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City ​​rights
Although Maastricht cannot submit a city law, it must have been the case:
The Duchy of Brabant was highly urbanized by medieval standards. An extensive power dynamic developed between the dukes and these cities. If the duke was in a vulnerable position, for example due to dynastic problems or military threats, he could "buy" the loyalty of his towns and villages. He did this by giving them city rights, tax exemptions, or other privileges. This was advantageous for the (new) cities because it meant legal privileges for the inhabitants, for example.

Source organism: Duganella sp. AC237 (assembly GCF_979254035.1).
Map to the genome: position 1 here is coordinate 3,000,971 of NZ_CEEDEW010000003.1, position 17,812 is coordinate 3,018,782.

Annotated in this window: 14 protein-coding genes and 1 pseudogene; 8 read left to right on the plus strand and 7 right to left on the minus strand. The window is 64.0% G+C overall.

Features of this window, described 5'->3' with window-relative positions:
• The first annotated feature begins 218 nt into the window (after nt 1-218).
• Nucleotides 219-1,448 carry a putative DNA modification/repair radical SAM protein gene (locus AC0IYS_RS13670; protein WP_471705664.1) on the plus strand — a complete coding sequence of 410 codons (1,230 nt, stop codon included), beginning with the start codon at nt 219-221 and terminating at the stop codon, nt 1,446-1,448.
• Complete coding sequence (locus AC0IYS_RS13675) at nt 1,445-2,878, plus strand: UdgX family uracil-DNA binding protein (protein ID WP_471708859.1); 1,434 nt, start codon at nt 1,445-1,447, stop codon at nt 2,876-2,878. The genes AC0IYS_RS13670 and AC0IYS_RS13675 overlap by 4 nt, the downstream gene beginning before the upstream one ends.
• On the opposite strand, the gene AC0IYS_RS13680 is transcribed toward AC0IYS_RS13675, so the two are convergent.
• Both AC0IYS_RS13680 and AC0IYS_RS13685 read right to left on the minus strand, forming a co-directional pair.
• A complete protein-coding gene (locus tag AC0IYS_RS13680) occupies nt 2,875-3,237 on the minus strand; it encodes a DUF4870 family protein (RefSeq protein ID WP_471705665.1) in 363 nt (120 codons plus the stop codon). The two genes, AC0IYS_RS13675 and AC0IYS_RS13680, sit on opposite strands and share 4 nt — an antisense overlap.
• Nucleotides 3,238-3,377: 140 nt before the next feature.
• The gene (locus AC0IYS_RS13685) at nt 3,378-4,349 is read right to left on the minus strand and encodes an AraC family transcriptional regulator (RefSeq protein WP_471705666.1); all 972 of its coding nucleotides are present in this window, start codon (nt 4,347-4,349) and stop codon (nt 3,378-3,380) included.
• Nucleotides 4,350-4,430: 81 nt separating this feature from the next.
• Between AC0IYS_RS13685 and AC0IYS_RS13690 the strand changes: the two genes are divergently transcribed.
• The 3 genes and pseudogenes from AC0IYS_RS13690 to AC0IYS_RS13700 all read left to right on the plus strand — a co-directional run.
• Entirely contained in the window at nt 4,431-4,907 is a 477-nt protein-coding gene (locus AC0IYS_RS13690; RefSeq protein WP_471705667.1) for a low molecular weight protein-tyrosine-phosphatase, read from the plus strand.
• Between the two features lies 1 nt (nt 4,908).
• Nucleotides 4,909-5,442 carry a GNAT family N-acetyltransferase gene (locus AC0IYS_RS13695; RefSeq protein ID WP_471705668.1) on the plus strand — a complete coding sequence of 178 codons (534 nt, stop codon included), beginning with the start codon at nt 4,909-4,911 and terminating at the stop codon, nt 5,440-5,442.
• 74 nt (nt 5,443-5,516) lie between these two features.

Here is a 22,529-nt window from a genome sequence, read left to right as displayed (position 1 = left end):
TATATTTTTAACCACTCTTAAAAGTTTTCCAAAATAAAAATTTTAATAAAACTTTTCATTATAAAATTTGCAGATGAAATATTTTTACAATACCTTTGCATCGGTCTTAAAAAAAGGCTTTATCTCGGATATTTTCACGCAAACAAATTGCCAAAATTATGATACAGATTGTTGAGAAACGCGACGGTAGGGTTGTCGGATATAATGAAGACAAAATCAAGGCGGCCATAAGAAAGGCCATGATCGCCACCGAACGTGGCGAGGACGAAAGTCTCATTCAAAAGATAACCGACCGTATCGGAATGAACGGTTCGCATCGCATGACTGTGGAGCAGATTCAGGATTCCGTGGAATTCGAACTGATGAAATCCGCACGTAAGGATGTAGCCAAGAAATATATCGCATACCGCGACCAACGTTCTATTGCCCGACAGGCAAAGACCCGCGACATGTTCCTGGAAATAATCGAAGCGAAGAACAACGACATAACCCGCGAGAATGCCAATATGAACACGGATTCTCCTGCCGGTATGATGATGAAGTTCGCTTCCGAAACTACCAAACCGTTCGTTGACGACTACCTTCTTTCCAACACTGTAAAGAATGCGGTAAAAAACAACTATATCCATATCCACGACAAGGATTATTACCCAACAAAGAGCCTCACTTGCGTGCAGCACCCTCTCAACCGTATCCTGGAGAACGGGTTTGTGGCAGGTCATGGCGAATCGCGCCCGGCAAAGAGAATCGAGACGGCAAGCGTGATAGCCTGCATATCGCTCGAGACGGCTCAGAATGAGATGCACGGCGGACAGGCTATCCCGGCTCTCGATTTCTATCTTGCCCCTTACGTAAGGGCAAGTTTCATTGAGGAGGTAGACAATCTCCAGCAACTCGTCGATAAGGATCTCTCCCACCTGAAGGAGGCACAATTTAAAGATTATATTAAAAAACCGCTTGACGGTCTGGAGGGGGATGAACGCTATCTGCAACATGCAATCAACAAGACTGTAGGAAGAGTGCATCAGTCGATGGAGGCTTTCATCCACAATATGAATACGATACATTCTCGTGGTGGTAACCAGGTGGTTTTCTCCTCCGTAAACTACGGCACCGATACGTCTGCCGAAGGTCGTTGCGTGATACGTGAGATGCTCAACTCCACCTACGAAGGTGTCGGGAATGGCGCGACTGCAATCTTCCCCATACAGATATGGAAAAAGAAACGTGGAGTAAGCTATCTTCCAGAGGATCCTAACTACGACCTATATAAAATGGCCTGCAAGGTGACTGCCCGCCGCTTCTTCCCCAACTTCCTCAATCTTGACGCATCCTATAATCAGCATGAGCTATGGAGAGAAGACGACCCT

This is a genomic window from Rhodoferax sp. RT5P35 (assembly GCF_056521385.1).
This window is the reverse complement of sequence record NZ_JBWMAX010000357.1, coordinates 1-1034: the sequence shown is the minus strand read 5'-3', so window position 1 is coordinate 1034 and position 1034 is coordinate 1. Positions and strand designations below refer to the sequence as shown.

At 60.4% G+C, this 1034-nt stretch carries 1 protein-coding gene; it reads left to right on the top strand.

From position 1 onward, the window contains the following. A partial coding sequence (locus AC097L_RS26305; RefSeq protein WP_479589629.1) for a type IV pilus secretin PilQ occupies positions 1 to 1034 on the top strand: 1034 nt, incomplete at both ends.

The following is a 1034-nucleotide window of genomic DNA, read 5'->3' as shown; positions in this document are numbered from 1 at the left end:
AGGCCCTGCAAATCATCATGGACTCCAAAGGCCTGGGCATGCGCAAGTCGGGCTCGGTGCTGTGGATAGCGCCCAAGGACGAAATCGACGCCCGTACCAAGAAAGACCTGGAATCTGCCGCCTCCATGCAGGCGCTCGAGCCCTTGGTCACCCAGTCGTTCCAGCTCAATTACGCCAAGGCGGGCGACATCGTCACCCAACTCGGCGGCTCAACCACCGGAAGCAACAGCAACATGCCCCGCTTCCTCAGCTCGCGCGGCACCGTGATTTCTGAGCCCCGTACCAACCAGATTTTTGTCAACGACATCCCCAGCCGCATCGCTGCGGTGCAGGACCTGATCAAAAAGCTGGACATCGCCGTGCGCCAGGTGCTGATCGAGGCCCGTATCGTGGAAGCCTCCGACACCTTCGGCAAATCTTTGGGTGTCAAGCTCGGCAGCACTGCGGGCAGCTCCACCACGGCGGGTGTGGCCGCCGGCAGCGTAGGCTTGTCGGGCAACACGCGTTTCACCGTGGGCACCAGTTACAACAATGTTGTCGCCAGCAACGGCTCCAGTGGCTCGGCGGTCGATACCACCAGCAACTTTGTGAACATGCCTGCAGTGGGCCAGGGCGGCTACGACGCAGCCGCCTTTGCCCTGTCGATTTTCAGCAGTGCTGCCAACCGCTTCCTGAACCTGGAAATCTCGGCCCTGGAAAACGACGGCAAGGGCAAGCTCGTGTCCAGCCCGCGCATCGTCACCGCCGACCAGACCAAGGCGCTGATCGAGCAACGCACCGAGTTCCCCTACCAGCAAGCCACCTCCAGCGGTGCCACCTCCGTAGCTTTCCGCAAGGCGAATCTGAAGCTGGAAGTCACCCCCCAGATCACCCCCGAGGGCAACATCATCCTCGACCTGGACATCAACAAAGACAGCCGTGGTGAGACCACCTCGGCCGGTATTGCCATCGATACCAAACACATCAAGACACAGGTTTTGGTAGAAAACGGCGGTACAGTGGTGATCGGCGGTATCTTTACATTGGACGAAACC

Tax and toll privileges were good for trade. In this way, cities such as Leuven, Brussels, 's-Hertogenbosch and Antwerp could grow into the most powerful cities of the duchy, with a flourishing trade. The duke could then use the wealth of the cities to borrow money, which in turn was accompanied by the granting of new privileges.